Millennials and Gen Z-ers (pretty much anyone under the age of 40) has grown up in an era where friends, family, neighbors, and co-workers document everything on social media. As the saying goes, “pics or it didn’t happen.” They see other people’s experiences online and want to create their own.

While I may not be a millennial, I get it. I love the outdoors, hiking, camping, water skiing, and, most importantly, fishing (salt water or fresh water). Part of that goes with the territory when you grow up and live in Louisiana (we now live in Arkansas – plenty of stuff to do there, too). Plus, my wife and I live to travel — Aruba, the British Virgin Islands, an Alaskan cruise, you name it.

That’s not to say consumers have renounced all material goods. To be sure, we still buy microwaves and blue jeans. But in sifting through tens of millions of card transactions, Visa and Mastercard can quantify what all these polls tell us. Less of our paycheck is going towards stuff that will clutter up the house; more is spent on memorable activities like sporting events, music festivals, and white water rafting excursions.

Invest accordingly.

You recently weighed in on the SVB bank failure. What (if any) implications will this have on the Fed’s upcoming decision on interest rates?

Policymakers were determined to quash inflation by tightening until something broke. Well, something just broke.

Whether you call it a bailout or not, we’re seeing government intervention on a scale we haven’t seen in 15 years. The market is a little spooked, and it wouldn’t surprise me if a few Fed members are, too. They may feel compelled to take a wait-and-see approach for the time being.

But if inflation isn’t fully wiped out, it can return with a vengeance. History has shown this again and again. So I don’t think we’ve seen the end of rate hikes. Remember, the labor market is still running red hot, and the consumer price index (CPI) is still showing a 6% growth in prices. That’s better than where we were, but it’s still triple the Fed’s stated comfort zone of 2%.

If there’s one thing we know, it’s that income investors love high yields. So what’s one high-yielding pick that’s particularly compelling right now?

Over the past year or two, I have repositioned my portfolio over at High-Yield Investing to be less sensitive to rate hikes. Even better, we’ve added a few picks that even benefit from this climate.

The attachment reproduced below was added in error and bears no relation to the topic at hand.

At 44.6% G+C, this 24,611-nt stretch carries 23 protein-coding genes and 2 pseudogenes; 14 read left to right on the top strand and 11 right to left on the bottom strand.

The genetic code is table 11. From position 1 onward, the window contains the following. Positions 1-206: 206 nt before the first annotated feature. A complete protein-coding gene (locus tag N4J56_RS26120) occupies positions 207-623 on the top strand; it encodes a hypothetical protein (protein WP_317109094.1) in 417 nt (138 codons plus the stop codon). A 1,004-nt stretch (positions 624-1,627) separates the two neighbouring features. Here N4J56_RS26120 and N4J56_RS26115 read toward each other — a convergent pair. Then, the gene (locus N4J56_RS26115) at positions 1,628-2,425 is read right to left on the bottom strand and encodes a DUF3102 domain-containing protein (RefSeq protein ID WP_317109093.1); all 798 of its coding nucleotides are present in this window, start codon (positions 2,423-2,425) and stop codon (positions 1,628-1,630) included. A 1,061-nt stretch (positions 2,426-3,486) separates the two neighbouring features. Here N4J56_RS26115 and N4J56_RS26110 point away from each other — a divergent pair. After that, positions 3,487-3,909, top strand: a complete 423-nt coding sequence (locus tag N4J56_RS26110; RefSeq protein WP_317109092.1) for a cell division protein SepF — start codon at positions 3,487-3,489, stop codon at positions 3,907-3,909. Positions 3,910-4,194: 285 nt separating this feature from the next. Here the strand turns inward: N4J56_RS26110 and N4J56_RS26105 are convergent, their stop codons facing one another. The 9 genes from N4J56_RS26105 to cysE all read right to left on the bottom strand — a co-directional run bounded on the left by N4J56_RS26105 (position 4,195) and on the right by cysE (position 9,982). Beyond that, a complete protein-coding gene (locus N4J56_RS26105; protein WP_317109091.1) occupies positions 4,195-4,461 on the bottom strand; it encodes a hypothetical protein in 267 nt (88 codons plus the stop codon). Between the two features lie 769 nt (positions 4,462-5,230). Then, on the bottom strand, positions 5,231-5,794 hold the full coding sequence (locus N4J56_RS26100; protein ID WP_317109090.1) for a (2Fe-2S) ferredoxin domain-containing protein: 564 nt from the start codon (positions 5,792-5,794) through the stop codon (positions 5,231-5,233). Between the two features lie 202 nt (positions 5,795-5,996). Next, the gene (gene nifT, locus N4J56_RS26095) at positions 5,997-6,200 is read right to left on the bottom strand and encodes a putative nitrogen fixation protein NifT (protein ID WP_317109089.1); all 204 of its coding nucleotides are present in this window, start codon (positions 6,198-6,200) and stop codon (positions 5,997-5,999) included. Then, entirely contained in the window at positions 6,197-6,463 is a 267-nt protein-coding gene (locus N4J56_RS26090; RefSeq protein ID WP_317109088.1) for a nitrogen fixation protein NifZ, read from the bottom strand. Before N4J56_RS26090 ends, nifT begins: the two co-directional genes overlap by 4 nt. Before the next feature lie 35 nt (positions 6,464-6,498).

As I mentioned earlier, the inflation fight isn’t over.

One standout pick that benefits is Blackstone Mortgage (Nasdaq: BXMT). Rather than a typical mortgage REIT, this hybrid lender/investor originates mortgage loans for hotel resorts, apartment complexes, and other commercial properties. Most of the firm’s liabilities are fixed, while 98% of its loans are variable. So borrowers are paying considerably more than they did a year ago.

I’ve often said that double-digit yields are a sign of trouble. But that’s not the case here. Distributable earnings per share have risen in each of the past four quarters. The lofty 12% yield is supported by a comfortable coverage ratio of 140%. Each percentage point rate increase adds another $0.05 per share in quarterly earnings. So if we’re not done with rate hikes (as I suspect), this bodes well for BXMT.

In the meantime, if you’re looking for a stable of long-term holdings that also pay out generous dividends, then you need to see this…

Nathan and his team have identified 5 safe, high-yield stocks that allow you to keep it simple. You can forget about meme stocks, volatile cryptocurrencies, and complicated trading strategies… With picks like this in your portfolio, you may never have to worry about what the market is doing again!

Go here to learn more now.